Role of the Official Receiver in Wrongful Trading

Wrongful trading is when the directors of a company continue to trade the company while it is insolvent, with no prospect of avoiding liquidation. This can be a serious offence, and directors can be held personally liable for the company’s debts if they are found to have traded wrongfully.

The Official Receiver (OR) has a responsibility to investigate any potential wrongful trading by the directors of a company in liquidation. If the OR finds evidence of wrongful trading, they may report this to the Insolvency Service or the Crown Prosecution Service for further investigation.

The OR may also apply to the court to disqualify the directors from acting as directors of other companies for a period of time.

Role of the Official Receiver in Transactions at Undervalue

A transaction at undervalue is when a company sells an asset for less than its fair market value. This can be a problem if the company is insolvent, as it can reduce the amount of money available to pay creditors.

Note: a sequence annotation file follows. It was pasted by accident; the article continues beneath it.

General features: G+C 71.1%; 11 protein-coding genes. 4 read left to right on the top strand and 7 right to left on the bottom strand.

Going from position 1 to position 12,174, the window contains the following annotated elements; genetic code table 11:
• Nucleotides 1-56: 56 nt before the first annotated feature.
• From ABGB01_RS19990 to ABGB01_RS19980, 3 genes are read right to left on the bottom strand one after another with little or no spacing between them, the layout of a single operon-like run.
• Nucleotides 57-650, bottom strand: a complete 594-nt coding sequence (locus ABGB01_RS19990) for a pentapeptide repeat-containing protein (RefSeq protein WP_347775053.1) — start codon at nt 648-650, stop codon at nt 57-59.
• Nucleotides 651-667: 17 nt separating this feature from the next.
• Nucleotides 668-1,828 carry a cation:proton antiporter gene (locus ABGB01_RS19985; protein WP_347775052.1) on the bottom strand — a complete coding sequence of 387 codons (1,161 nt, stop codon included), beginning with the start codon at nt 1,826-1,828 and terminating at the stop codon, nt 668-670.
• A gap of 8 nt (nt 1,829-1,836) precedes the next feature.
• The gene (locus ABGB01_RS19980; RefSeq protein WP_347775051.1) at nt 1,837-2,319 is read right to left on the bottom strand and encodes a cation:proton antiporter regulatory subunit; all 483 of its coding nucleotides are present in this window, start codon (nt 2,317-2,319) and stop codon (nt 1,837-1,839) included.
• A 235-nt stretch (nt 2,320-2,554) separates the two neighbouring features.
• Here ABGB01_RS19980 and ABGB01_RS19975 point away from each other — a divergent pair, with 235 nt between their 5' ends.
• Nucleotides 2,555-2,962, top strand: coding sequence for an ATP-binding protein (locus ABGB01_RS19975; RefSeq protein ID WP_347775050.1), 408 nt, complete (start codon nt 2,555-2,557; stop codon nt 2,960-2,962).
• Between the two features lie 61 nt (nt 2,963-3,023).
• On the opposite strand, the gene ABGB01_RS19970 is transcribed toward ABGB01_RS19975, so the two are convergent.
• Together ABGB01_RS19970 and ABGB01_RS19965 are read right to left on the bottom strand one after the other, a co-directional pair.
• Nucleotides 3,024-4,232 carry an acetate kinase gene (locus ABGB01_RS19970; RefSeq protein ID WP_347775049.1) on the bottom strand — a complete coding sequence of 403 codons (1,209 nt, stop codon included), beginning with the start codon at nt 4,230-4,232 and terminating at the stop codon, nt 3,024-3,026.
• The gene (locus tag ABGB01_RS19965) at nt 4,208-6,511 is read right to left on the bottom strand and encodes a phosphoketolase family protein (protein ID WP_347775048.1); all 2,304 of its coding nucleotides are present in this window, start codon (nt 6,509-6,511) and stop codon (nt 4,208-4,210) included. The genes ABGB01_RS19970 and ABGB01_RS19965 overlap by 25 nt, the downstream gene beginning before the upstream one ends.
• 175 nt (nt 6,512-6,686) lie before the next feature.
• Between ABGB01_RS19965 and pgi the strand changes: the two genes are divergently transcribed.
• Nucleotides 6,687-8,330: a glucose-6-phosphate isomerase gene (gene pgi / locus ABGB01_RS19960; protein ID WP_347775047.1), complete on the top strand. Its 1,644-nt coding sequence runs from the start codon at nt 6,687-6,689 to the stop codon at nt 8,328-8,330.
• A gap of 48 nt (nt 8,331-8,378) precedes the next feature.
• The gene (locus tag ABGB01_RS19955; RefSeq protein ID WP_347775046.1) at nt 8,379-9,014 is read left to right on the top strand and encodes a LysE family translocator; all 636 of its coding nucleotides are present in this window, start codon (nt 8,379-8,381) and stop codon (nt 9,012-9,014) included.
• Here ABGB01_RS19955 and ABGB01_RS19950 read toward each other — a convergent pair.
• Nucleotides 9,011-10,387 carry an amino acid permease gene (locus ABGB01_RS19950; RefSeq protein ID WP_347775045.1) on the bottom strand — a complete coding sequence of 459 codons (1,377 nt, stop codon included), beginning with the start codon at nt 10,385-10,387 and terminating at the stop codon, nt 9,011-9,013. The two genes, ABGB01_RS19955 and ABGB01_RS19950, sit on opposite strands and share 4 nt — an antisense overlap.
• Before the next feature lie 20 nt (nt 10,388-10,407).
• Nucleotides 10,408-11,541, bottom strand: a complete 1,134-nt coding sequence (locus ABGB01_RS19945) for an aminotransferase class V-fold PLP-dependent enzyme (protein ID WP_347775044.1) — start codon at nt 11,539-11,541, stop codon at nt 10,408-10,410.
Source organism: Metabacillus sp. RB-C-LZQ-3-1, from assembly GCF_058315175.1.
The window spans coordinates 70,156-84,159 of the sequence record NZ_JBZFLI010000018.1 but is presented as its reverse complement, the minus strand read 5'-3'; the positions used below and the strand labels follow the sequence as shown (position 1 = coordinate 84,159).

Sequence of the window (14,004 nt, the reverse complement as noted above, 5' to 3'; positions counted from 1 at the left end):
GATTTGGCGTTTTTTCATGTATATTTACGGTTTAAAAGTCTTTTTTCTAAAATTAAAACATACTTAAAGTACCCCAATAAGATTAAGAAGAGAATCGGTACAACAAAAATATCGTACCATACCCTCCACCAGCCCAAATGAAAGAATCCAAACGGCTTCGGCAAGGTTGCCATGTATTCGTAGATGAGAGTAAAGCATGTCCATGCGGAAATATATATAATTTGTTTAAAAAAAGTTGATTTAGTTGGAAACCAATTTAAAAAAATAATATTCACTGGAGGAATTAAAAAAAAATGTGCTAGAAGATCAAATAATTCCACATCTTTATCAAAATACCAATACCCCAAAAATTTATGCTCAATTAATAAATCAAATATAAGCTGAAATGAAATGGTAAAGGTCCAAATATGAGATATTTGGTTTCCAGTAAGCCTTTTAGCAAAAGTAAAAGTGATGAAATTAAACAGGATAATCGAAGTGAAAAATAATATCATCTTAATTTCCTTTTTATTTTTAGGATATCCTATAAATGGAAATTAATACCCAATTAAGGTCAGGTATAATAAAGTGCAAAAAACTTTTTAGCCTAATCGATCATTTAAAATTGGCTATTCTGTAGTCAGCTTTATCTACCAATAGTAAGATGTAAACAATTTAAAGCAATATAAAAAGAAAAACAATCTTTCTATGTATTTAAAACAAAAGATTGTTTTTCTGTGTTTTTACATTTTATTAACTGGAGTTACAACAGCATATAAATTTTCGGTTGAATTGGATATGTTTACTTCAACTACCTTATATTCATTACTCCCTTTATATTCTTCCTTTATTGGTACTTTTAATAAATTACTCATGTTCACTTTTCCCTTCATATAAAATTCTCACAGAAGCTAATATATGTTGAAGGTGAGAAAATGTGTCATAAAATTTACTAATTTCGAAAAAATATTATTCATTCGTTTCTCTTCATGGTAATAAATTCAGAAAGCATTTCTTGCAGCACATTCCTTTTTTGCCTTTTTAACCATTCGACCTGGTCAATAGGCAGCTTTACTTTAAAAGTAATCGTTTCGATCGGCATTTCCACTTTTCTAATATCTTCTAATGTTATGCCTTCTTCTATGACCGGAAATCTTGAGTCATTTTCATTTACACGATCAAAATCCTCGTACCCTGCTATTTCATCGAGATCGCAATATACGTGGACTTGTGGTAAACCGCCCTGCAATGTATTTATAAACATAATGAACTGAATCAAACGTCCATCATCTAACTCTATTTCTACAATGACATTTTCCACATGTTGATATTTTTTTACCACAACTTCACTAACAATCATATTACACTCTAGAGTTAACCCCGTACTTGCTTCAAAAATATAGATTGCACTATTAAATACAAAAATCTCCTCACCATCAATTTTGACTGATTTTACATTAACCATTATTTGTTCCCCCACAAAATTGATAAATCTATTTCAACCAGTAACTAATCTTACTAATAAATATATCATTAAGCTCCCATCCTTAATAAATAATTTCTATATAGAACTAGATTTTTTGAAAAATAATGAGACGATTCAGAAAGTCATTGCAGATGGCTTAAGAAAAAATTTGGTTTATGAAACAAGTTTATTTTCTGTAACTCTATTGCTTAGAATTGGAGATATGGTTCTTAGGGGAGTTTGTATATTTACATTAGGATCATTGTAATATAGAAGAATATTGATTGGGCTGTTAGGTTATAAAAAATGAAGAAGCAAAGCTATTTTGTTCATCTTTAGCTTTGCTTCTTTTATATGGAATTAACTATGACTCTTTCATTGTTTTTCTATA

The OR has a responsibility to investigate any transactions at undervalue that have taken place in the lead-up to a company’s insolvency. If the OR finds evidence of a transaction at undervalue, they may apply to the court to have the transaction set aside. This means that the asset would be returned to the company, and the company would be able to sell it for its fair market value.

Role of the Official Receiver in Unfair Preferences